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Lab Anim. 2009 Apr;43(2):165-73. doi: 10.1258/la.2008.008009. Epub 2008 Nov 17.

Contemporary prevalence of infectious agents in laboratory mice and rats.

Author information

1
Research Animal Diagnostic Services, Charles River Laboratories, Domaine des Oncins, BP 0109, 69592 L'arbresle Cedex, France. kathleen.pritchett@crl.com

Abstract

Periodic health screening of rodents used in research is necessary due to the consequences of unwanted infections. One determinant of the risk of infection for any given agent is its prevalence; other factors being equal, a prevalent agent is more likely than a rare one to be introduced to a research facility and result in infection. As an indicator of contemporary prevalence in laboratory populations of rats and mice, the rate of positive results in the samples received at a major commercial rodent diagnostic laboratory was compiled for this paper. Although samples from laboratory rodent vendors have been excluded, results are tabulated from samples from more than 500,000 mice and 80,000 rats submitted over several years from pharmaceutical, biotechnology, academic, and governmental institutions in North America and Europe, allowing meaningful determination of which agents are common in the research environment versus which agents are rare. In mice, commonly detected infectious agents include mouse norovirus, the parvoviruses, mouse hepatitis virus, rotavirus, Theiler's murine encephalomyelitis virus, Helicobacter spp., Pasteurella pneumotropica, and pinworms. In rats, commonly detected infectious agents include 'rat respiratory virus', the parvoviruses, rat theilovirus, Helicobacter spp., P. pneumotropica, and pinworms. A risk-based allocation of health-monitoring resources should concentrate frequency and/or sample size on these high-risk agents, and monitor less frequently for the remaining, lower-risk, infectious agents.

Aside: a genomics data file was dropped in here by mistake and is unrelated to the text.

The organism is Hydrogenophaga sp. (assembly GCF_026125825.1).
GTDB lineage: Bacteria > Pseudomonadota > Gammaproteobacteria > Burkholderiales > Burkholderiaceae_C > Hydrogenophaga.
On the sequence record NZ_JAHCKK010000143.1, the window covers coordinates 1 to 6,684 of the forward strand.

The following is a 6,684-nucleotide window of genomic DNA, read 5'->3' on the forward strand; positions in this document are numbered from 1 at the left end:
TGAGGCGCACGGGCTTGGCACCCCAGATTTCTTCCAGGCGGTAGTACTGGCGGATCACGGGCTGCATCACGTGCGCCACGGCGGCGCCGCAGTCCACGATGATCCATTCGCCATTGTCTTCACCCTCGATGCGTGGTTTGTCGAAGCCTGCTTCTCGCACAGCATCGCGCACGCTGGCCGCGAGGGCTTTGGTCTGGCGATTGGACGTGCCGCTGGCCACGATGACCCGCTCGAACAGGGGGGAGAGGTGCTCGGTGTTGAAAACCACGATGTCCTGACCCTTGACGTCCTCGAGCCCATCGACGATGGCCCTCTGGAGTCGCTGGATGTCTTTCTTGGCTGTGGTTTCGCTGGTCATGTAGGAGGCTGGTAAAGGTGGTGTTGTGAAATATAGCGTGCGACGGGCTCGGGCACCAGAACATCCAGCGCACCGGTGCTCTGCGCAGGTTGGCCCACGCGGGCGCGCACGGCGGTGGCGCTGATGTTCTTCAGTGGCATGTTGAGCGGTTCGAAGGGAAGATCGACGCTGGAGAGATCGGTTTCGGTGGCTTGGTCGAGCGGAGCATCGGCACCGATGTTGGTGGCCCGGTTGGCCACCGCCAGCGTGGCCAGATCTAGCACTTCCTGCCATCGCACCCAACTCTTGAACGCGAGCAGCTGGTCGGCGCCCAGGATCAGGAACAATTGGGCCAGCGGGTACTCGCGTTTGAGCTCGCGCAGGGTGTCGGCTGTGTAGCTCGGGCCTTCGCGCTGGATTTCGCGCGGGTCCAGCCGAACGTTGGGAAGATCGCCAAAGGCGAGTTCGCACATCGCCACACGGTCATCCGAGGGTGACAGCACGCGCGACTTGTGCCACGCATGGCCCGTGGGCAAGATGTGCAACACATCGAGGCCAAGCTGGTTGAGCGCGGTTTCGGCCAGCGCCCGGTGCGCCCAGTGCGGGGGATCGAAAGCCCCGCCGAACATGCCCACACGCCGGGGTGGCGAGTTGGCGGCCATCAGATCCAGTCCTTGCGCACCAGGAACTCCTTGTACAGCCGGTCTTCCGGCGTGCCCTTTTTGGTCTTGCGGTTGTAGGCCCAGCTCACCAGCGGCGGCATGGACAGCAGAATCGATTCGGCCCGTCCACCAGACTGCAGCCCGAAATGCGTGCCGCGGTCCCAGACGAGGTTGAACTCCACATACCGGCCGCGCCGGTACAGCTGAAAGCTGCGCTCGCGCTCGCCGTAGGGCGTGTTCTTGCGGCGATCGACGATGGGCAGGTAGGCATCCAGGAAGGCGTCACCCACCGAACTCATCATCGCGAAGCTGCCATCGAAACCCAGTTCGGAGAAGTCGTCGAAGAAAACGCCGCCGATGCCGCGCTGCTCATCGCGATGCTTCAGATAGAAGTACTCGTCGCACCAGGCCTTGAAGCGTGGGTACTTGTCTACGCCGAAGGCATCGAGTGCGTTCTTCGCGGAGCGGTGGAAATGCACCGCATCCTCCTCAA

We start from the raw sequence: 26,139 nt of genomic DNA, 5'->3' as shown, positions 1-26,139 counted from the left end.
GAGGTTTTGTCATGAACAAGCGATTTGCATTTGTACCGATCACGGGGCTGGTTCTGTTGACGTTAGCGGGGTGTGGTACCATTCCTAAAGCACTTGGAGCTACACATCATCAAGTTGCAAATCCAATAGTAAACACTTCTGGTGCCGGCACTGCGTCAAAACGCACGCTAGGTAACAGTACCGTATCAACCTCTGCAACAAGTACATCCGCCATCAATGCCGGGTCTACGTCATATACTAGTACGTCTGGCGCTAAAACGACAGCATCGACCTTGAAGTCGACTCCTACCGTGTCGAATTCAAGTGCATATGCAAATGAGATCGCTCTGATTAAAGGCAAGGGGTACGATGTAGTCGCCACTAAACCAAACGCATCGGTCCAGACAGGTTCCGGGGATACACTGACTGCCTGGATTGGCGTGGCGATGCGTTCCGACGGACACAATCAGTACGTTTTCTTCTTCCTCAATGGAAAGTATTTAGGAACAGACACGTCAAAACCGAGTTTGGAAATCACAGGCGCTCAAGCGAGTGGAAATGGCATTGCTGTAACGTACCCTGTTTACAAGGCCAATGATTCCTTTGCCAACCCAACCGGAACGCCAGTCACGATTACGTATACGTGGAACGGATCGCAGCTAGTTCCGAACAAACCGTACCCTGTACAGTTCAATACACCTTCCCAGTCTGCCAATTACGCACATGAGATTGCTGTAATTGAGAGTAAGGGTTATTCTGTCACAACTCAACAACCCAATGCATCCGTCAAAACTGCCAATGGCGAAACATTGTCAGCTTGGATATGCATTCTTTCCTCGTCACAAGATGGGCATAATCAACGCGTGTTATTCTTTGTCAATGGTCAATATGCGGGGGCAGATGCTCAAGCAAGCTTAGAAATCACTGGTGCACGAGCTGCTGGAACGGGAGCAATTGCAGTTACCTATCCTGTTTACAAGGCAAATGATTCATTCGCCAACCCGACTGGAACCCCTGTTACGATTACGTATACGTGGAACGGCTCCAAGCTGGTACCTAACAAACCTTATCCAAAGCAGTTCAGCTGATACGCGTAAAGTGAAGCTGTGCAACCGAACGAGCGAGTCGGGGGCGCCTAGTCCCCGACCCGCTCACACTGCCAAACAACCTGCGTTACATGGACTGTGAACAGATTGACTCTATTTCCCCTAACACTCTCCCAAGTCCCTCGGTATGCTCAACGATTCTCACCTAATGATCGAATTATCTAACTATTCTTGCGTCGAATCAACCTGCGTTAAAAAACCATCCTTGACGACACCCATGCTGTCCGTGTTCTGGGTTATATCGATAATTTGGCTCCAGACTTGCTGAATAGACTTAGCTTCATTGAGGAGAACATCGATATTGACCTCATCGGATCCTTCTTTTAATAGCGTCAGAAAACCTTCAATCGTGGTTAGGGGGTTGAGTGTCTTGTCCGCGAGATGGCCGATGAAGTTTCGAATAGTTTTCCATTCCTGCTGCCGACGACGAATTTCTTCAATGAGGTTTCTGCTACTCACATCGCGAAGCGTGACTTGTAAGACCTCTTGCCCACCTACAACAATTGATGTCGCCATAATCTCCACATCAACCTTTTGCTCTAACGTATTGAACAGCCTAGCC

PMID:
19015179
DOI:
10.1258/la.2008.008009
[Indexed for MEDLINE]

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